I write a fair bit of music in my spare time but I don't really listen to any all too much, so I'm not very familiar with what falls under what genres. I've starting posting my work, but I dont really know what genre(s) to label my songs. (I use many different styles and blend things as well, so its not all cut and dry) Any suggestions for learning to identify genre types or resources so I can learn to do this quickly? Sorry I know this is a bit vague.

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    If you are comfortable with running neural networks I saw there were some music genre classifiers on github.
    – Emil
    Jul 1, 2023 at 8:17
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    I’m voting to close this question because genera identification is not on-topic. Aug 3, 2023 at 7:40

3 Answers 3


I've been looking at this question for a couple of days and thinking it ought to be closed but having a hard time articulating why. Questions asking for "what genre is this song" are not covered here (here's a bit about what is, as well as how to get food, focused answers), but this is a question about how to identify genres. I think the real problem is that the answer is: Sorry, there's no quick, easy way. You just have to do the research of actually coming to understand each genre—its values, its methods, the people who contribute to it—and in the process you'll learn what it constitutes.

Even the word "genre" is fuzzy. Sometimes we use it to mean various musical forms—symphony vs sonata. More often it denotes what amount to discrete music-cultures—"scenes," in which the musicians and audiences share many cultural markers and aesthetic values. This gets still more problematic, because many acts actively resist categorization, or fall into gray areas in between the large boxes ("a little bit country, a little bit rock'n'roll"). And because human subcultures are nested fractally, and we can easily split hairs over taxonomy (is this indie-pop post-punk, or post-pop indie punk?).

So anyone who promises a list of musical markers to correlate to genres (a strong backbeat = rockabilly, every chord containing a 7th = jazz) is offering only a very blunt instrument to help with the very broadest strokes. Instead, get to know the people and stories behind the music. In this case, you have an advantage: You're the person, and the story is yours. If there are genres that you intend to inhabit, so be it. If there are genres that you may have something in common with without knowing it, explore and you'll find them. But you have the first say in how you want to be described.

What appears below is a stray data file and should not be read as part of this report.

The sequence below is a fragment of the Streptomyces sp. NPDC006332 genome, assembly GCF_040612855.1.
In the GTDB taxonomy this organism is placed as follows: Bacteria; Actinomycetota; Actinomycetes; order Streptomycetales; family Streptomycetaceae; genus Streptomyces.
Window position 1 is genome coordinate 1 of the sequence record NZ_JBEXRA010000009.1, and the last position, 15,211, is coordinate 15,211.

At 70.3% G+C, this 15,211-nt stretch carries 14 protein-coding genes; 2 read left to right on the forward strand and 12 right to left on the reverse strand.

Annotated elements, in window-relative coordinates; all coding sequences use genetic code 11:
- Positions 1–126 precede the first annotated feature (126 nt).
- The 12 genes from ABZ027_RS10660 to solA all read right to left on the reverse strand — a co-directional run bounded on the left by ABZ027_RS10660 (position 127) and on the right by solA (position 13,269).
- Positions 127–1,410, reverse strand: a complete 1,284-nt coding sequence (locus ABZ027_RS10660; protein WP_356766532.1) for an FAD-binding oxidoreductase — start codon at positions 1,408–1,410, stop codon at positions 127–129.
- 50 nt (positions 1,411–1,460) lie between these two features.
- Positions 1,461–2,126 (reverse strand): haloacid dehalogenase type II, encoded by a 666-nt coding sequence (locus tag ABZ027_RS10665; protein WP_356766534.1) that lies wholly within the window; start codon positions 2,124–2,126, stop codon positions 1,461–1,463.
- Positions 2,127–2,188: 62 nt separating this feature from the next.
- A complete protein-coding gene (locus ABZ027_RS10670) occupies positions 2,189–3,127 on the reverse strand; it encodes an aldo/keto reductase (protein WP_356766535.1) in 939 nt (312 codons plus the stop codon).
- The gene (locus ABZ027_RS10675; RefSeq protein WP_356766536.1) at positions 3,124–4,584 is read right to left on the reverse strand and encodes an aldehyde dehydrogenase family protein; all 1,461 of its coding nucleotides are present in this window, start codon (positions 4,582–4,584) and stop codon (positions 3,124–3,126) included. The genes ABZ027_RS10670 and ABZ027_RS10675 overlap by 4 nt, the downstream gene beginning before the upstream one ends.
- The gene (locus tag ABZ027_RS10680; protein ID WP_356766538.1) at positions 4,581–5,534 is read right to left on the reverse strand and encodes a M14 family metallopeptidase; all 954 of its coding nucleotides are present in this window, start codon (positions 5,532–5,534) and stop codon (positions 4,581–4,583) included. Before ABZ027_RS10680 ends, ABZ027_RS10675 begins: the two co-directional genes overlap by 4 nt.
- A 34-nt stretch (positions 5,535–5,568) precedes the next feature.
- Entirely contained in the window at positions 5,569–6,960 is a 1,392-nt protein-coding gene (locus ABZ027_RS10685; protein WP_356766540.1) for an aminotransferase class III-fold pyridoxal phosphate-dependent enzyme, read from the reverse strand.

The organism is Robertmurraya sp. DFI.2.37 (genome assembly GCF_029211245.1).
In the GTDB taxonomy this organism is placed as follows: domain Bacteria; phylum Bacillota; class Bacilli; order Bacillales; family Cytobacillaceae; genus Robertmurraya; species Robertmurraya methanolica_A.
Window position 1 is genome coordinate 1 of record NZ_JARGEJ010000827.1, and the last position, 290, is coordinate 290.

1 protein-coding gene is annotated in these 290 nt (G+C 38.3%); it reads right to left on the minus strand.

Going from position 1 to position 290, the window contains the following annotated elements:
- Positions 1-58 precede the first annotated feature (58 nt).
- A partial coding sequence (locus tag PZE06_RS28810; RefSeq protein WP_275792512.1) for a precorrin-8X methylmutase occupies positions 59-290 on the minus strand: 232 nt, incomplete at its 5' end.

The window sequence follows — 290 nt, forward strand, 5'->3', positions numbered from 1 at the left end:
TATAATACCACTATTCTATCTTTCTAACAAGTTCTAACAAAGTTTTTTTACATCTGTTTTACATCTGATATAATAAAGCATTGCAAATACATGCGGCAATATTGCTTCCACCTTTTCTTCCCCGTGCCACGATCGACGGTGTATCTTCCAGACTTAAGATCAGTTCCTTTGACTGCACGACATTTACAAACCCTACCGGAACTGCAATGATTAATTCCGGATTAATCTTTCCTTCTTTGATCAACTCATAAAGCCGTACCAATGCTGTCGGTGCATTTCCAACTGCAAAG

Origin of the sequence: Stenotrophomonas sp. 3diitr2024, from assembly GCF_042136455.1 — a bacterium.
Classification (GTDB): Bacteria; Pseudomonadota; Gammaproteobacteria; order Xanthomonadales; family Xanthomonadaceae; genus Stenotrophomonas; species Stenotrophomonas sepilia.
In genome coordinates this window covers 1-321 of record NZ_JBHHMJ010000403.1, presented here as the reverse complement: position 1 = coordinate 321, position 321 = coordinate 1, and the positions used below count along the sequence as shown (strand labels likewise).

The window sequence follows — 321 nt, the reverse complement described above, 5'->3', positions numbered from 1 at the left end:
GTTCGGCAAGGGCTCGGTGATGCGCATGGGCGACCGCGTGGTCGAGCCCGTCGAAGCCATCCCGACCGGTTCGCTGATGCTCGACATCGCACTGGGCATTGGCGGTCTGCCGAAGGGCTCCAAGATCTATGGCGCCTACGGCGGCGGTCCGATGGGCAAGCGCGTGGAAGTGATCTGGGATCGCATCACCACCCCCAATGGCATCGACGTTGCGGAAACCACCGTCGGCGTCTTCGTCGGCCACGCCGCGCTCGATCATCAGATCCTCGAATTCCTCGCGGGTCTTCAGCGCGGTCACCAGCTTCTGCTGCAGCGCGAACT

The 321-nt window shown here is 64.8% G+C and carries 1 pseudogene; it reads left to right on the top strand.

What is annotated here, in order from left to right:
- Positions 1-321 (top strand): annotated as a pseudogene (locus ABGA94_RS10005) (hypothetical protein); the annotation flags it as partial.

Modern music genres like country,jazz,pop, hard/soft rock,metal,blues,hip-hop, disco, electro, funk etc will have certain musical or lyrical features to identify them. Some genres have subgenres eg different types of blues or jazz and some will be a fusion of 2 or 3 genres eg John Denver's Vi ntry Roads is "Country/Pop", Linda Ronstadt, the Eagles and others did "Country Rock" (that traditional country music purists hate, mainly because of the rocky beat and electric guitars). There's other fused styles, too, even "classical pop" heard in 60's type pop classicalinstrumentals.The depressing lyrics will often indicate blues genre. Rock will have its unmistakable driving "back best" and deal with everyday lives subject matter eg love lost/found/courtship etc. Heavy rock will involve "riffs" (repeated musical note motifs). Heavy metal employs many "power chords" to achieve its spooky, dark quality and deals with certain subjects, usually about death,spirituality etc, but not the kind modern gospel or blues explores.Try listening to many styles to pick up their unique "style signature". Classical musical also has this eg Romantic era music CF Baroque or Early Music styles, all with unique features distinguishing each style.


If you don't have the breadth of experience required to categorise your music, you'll have to share it with as many people as possible and get THEIR opinions.

But why are you so bothered about labels? Give a vague description - enough to warn people whether they're getting a love song or a Marvel-style soundtrack - then let them work out their own reasons for not liking it :-)

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    One answer might be metadata and the business of music discovery. Maybe your music is vaguely blues-y; tagging it "blues" will help it show up in searches. (Perhaps inappropriately so; Dave Matthews is "vaguely bluesy" but is in no sense a bluesman.) Jun 30, 2023 at 19:58
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    @AndyBonner You're probably right about metadata: When publishing through digital aggregators/distributors, genre metadata is usually required and the value must be selected from a predefined list.
    – Theodore
    Jul 3, 2023 at 19:18

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